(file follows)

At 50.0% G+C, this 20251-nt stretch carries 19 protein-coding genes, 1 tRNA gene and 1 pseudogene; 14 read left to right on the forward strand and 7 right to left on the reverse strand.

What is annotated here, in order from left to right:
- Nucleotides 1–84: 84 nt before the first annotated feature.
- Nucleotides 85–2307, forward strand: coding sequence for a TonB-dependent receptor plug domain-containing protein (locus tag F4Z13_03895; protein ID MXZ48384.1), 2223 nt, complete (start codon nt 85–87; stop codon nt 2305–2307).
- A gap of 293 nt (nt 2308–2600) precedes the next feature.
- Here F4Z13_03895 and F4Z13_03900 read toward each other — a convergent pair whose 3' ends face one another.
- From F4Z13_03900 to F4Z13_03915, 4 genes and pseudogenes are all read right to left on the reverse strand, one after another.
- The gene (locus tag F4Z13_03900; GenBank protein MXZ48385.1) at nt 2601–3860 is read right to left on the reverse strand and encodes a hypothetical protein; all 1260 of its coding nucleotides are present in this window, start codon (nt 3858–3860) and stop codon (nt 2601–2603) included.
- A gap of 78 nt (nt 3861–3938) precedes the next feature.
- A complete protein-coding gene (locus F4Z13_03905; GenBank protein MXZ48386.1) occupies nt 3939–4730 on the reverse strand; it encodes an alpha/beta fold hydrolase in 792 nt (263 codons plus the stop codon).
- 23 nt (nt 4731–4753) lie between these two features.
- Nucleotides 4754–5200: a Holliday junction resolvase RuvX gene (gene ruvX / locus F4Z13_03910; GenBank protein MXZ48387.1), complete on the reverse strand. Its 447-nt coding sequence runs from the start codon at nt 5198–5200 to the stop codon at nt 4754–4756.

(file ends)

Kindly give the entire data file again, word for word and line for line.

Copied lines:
At 50.0% G+C, this 20251-nt stretch carries 19 protein-coding genes, 1 tRNA gene and 1 pseudogene; 14 read left to right on the forward strand and 7 right to left on the reverse strand.

What is annotated here, in order from left to right:
- Nucleotides 1–84: 84 nt before the first annotated feature.
- Nucleotides 85–2307, forward strand: coding sequence for a TonB-dependent receptor plug domain-containing protein (locus tag F4Z13_03895; protein ID MXZ48384.1), 2223 nt, complete (start codon nt 85–87; stop codon nt 2305–2307).
- A gap of 293 nt (nt 2308–2600) precedes the next feature.
- Here F4Z13_03895 and F4Z13_03900 read toward each other — a convergent pair whose 3' ends face one another.
- From F4Z13_03900 to F4Z13_03915, 4 genes and pseudogenes are all read right to left on the reverse strand, one after another.
- The gene (locus tag F4Z13_03900; GenBank protein MXZ48385.1) at nt 2601–3860 is read right to left on the reverse strand and encodes a hypothetical protein; all 1260 of its coding nucleotides are present in this window, start codon (nt 3858–3860) and stop codon (nt 2601–2603) included.
- A gap of 78 nt (nt 3861–3938) precedes the next feature.
- A complete protein-coding gene (locus F4Z13_03905; GenBank protein MXZ48386.1) occupies nt 3939–4730 on the reverse strand; it encodes an alpha/beta fold hydrolase in 792 nt (263 codons plus the stop codon).
- 23 nt (nt 4731–4753) lie between these two features.
- Nucleotides 4754–5200: a Holliday junction resolvase RuvX gene (gene ruvX / locus F4Z13_03910; GenBank protein MXZ48387.1), complete on the reverse strand. Its 447-nt coding sequence runs from the start codon at nt 5198–5200 to the stop codon at nt 4754–4756.